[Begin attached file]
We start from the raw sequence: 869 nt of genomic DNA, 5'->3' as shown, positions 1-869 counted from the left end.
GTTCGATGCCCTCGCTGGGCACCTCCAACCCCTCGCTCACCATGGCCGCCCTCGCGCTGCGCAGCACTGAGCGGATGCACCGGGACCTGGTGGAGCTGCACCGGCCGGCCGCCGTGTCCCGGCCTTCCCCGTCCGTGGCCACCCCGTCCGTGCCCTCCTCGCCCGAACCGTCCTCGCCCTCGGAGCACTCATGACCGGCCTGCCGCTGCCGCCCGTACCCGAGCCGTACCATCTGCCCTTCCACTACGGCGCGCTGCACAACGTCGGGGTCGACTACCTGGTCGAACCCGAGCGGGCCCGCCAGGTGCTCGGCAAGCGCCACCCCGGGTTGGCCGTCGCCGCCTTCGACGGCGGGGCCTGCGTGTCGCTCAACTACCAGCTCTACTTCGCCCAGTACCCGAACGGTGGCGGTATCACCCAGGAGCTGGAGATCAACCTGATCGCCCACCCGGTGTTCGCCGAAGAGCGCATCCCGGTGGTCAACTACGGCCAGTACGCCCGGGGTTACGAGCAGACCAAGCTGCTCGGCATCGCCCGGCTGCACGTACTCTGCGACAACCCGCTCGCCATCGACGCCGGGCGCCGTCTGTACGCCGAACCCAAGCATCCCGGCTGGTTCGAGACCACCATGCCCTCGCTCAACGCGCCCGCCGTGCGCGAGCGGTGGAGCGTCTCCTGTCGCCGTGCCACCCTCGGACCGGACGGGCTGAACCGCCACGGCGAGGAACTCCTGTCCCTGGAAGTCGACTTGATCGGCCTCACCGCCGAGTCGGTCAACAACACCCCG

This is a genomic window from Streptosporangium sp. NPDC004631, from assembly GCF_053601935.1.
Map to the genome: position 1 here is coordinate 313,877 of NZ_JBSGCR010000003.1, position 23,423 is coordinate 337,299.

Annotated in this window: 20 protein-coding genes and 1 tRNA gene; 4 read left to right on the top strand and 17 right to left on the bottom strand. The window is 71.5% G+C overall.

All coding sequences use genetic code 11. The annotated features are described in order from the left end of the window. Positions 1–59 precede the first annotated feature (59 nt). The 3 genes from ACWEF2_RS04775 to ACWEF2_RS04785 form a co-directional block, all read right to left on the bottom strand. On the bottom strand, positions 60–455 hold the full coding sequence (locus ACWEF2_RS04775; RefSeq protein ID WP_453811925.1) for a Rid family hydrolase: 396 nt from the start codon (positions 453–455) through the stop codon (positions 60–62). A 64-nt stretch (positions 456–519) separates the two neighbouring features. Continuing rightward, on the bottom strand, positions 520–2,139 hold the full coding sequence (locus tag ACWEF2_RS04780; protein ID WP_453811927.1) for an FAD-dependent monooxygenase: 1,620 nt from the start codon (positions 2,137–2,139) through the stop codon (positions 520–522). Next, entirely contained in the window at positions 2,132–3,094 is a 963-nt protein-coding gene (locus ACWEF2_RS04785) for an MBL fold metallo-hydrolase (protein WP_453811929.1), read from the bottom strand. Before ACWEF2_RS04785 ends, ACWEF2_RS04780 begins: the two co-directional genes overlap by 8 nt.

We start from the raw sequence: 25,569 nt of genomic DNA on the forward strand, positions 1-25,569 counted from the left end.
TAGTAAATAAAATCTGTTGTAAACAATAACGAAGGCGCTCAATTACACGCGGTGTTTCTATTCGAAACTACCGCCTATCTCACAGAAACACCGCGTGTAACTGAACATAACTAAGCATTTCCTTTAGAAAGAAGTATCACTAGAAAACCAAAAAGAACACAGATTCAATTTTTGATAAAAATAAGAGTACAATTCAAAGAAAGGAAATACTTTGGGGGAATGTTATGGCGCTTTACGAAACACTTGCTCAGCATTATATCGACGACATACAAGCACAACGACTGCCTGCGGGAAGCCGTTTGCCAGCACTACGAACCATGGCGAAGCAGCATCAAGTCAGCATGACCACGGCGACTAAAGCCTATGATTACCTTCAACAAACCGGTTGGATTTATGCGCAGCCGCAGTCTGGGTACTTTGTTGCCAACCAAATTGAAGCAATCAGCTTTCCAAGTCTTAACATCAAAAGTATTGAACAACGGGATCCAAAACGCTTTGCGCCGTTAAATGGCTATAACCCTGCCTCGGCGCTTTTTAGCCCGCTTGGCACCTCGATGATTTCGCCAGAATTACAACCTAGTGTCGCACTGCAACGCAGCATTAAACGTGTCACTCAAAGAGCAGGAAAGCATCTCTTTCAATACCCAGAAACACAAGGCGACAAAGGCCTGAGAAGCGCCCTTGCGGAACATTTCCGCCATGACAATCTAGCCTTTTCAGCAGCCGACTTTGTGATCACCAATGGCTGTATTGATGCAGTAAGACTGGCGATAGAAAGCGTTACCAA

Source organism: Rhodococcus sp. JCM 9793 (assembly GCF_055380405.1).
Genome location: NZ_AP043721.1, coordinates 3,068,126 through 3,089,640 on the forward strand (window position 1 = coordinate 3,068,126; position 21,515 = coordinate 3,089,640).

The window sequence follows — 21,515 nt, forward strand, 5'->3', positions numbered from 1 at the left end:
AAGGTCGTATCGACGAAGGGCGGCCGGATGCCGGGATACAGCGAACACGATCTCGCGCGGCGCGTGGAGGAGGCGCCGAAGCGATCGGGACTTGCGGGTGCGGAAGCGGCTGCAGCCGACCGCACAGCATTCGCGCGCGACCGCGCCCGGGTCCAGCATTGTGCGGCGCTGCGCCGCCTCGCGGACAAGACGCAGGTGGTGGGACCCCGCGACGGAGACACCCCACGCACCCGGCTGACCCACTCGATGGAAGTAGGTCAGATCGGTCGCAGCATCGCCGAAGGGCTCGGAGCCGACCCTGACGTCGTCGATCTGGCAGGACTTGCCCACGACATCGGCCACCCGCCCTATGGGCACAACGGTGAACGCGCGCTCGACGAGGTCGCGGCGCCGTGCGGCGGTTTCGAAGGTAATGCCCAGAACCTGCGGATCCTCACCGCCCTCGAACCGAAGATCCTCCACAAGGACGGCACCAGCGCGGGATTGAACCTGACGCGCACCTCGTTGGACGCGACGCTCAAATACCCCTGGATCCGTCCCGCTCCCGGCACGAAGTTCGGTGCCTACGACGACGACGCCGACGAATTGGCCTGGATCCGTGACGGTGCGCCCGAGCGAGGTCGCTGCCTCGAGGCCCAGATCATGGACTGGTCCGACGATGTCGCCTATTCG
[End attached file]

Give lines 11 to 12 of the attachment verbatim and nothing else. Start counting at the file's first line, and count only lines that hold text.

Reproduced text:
The window sequence follows — 21,515 nt, forward strand, 5'->3', positions numbered from 1 at the left end:
AAGGTCGTATCGACGAAGGGCGGCCGGATGCCGGGATACAGCGAACACGATCTCGCGCGGCGCGTGGAGGAGGCGCCGAAGCGATCGGGACTTGCGGGTGCGGAAGCGGCTGCAGCCGACCGCACAGCATTCGCGCGCGACCGCGCCCGGGTCCAGCATTGTGCGGCGCTGCGCCGCCTCGCGGACAAGACGCAGGTGGTGGGACCCCGCGACGGAGACACCCCACGCACCCGGCTGACCCACTCGATGGAAGTAGGTCAGATCGGTCGCAGCATCGCCGAAGGGCTCGGAGCCGACCCTGACGTCGTCGATCTGGCAGGACTTGCCCACGACATCGGCCACCCGCCCTATGGGCACAACGGTGAACGCGCGCTCGACGAGGTCGCGGCGCCGTGCGGCGGTTTCGAAGGTAATGCCCAGAACCTGCGGATCCTCACCGCCCTCGAACCGAAGATCCTCCACAAGGACGGCACCAGCGCGGGATTGAACCTGACGCGCACCTCGTTGGACGCGACGCTCAAATACCCCTGGATCCGTCCCGCTCCCGGCACGAAGTTCGGTGCCTACGACGACGACGCCGACGAATTGGCCTGGATCCGTGACGGTGCGCCCGAGCGAGGTCGCTGCCTCGAGGCCCAGATCATGGACTGGTCCGACGATGTCGCCTATTCG